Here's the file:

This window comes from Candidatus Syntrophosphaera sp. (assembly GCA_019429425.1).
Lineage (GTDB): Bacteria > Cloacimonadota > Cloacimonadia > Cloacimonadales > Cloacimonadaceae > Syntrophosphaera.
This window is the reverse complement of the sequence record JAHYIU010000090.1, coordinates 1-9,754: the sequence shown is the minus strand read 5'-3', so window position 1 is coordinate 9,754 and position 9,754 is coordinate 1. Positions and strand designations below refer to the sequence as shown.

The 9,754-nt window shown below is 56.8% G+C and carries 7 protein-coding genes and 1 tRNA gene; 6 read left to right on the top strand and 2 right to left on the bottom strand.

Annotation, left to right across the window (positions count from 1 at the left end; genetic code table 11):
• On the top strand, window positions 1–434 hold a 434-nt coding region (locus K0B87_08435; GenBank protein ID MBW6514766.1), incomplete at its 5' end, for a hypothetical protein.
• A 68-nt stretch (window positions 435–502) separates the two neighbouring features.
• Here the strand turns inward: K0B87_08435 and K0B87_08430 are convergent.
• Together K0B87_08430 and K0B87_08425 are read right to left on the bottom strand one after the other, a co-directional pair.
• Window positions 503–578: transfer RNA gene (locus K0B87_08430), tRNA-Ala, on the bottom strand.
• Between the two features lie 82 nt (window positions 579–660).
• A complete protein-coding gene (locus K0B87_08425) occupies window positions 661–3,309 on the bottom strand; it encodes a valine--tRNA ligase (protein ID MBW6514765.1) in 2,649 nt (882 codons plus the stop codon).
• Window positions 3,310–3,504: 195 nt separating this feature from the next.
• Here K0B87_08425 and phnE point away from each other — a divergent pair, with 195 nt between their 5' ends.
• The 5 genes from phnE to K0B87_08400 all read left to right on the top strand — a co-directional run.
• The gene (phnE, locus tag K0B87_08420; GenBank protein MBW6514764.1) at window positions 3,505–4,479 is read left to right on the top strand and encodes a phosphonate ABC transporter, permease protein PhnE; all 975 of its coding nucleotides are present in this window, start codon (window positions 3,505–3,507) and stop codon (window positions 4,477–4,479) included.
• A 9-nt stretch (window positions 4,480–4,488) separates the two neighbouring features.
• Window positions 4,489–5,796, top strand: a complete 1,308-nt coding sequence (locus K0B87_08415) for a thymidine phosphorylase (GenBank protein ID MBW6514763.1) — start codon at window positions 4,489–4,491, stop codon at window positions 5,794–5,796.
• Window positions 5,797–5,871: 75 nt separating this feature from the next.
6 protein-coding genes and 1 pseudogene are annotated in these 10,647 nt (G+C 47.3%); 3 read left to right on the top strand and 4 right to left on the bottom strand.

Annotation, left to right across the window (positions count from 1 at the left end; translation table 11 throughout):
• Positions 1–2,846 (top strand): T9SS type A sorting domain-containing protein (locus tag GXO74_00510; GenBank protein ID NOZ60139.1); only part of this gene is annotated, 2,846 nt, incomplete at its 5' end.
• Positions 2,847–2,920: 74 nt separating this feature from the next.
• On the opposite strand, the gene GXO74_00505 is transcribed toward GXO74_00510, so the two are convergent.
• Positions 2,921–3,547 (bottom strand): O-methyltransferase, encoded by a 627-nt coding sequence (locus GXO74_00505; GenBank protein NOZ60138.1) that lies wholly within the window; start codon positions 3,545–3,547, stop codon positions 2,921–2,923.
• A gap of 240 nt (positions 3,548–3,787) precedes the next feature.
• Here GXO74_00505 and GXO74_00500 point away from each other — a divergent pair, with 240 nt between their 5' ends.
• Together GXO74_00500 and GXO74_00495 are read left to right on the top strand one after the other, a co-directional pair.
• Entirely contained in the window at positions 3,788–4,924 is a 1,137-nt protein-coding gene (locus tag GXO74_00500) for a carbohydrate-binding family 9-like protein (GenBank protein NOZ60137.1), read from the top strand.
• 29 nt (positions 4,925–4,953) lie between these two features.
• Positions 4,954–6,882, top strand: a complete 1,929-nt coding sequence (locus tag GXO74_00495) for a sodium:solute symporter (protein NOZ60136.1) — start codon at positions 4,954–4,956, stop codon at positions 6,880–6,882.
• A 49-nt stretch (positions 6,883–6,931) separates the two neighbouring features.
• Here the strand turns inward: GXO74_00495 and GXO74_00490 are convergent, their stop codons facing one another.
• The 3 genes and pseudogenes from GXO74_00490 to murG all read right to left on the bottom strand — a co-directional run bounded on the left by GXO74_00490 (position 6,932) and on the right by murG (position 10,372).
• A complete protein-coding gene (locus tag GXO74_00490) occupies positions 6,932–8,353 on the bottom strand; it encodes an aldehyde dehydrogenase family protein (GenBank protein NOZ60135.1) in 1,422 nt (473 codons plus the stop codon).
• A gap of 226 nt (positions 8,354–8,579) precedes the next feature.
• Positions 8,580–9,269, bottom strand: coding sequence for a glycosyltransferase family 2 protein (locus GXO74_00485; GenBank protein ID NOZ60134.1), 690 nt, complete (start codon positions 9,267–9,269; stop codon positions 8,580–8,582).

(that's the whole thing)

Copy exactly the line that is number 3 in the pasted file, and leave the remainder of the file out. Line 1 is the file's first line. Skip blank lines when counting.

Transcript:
This window is the reverse complement of the sequence record JAHYIU010000090.1, coordinates 1-9,754: the sequence shown is the minus strand read 5'-3', so window position 1 is coordinate 9,754 and position 9,754 is coordinate 1. Positions and strand designations below refer to the sequence as shown.